In preparing for the Medical College Admission Test (MCAT), studying high-yield topics—those that appear most frequently in the exam’s four sections—can pay dividends.
"The mistake test-takers make is they tend to want to treat everything equally, not realizing that there is a proportions game that comes into play," said Petros Minasi, Kaplan's senior director of pre-health programs. "Pre-med students should be strategic on where they are putting their emphasis."
Still, defining which topics qualify as high-yield and how to best cover them is tricky. An expert on MCAT prep, Minasi offered his insight.
What are the high-yield topics?
Certain topics are simply more commonly tested than others. Minasi offered a list—based on Kaplan’s experience with the exam—by the types of sciences the exam covers.
These largely apply to three MCAT sections: biological and biochemical foundations of living systems; chemical and physical foundations of biological systems; and psychological, social and biological foundations of behavior. The critical analysis and reasoning skills (commonly referred to as CARS) is largely based on inference.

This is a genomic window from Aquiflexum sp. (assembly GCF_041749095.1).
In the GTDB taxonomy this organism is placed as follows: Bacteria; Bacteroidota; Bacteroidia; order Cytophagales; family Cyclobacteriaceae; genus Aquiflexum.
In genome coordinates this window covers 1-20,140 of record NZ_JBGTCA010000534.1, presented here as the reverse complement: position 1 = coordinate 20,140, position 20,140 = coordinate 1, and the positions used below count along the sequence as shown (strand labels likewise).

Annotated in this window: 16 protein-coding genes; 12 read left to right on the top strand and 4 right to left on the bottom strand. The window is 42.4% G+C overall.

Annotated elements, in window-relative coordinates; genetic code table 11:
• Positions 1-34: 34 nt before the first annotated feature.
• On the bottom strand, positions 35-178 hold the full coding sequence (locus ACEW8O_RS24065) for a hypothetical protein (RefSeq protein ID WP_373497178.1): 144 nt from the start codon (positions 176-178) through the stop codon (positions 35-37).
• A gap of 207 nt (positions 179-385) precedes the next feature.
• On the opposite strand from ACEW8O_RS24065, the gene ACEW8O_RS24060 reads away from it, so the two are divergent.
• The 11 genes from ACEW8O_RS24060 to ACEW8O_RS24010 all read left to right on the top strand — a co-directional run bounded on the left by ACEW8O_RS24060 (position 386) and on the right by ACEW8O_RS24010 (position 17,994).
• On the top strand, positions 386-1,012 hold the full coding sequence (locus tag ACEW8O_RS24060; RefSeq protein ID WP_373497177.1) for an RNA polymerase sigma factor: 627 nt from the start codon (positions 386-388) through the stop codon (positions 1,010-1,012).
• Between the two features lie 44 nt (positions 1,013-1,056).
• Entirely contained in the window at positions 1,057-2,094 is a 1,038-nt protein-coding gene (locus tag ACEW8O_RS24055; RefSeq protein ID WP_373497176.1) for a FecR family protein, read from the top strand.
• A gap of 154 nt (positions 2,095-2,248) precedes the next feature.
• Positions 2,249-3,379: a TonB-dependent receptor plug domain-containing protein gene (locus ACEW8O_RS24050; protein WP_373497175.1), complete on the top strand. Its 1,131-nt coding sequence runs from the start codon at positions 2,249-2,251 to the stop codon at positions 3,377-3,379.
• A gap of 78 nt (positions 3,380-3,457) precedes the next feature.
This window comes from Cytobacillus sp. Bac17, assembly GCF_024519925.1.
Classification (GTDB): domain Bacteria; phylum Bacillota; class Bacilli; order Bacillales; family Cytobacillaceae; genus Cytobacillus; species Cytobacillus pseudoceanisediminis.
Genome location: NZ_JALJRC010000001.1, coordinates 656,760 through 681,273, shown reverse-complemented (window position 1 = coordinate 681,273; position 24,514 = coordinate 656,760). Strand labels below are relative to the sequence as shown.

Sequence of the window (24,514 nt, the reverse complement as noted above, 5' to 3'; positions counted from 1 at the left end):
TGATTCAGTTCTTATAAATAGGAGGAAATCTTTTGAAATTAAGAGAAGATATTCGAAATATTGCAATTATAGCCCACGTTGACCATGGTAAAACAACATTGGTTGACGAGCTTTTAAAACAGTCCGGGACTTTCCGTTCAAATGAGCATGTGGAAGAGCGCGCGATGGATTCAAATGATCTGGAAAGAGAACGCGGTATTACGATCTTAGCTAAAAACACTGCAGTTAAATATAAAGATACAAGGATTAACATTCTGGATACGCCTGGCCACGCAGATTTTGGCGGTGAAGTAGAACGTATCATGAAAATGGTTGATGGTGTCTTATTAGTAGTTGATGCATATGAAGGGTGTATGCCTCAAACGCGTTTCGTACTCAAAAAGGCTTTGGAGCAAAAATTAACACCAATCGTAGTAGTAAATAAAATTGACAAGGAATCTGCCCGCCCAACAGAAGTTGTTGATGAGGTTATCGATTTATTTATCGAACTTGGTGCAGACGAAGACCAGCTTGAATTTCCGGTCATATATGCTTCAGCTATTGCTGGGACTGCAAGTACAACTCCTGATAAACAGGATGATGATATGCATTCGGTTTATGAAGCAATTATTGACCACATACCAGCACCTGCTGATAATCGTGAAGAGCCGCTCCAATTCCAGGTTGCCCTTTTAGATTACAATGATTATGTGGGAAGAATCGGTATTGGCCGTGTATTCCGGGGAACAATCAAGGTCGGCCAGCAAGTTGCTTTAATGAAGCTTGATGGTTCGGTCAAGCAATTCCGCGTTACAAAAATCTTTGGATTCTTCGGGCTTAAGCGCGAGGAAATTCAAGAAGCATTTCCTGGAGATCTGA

Biological sciences: Biochemistry of proteins, enzymes, amino acids, DNA, molecular biology, oxidative phosphorylation, and general cell biology.
Physical sciences: Thermodynamics, chemical reactions, oxidation reduction, and acids and bases.
Physics: Kinematics, forces, work, torque, waves and electrostatics.
Behavior sciences: Learning and memory, demographics, social behavior and group psychology.
Cover the basics. Some of the topics above are more advanced concepts, but to truly understand them, you’ll need to cover the basics.
"Some topics might not be directly tested at higher yield, but are indirectly tested. A perfect example for this is organic chemistry. While there are some questions on the MCAT that test organic chemistry directly, there are a lot of questions, particularly in biochemistry, that require a strong working knowledge of it in order to get the questions correct."
Topics alone aren’t enough. "Students need to build a study plan that includes all of the scientific topics, with extra emphasis on the higher yield topics, but will also want to practice the critical thinking skills that are simultaneously tested on the MCAT," Minasi said.
Practice makes perfect. The AMA and Kaplan have collaborated on a library of MCAT stumpers that can help pre-meds prepare for the exam. The AMA pre-med glossary guide has the answers to frequently asked questions about medical school, the application process, the MCAT and more. Kaplan also offers free study plans for prospective test takers.
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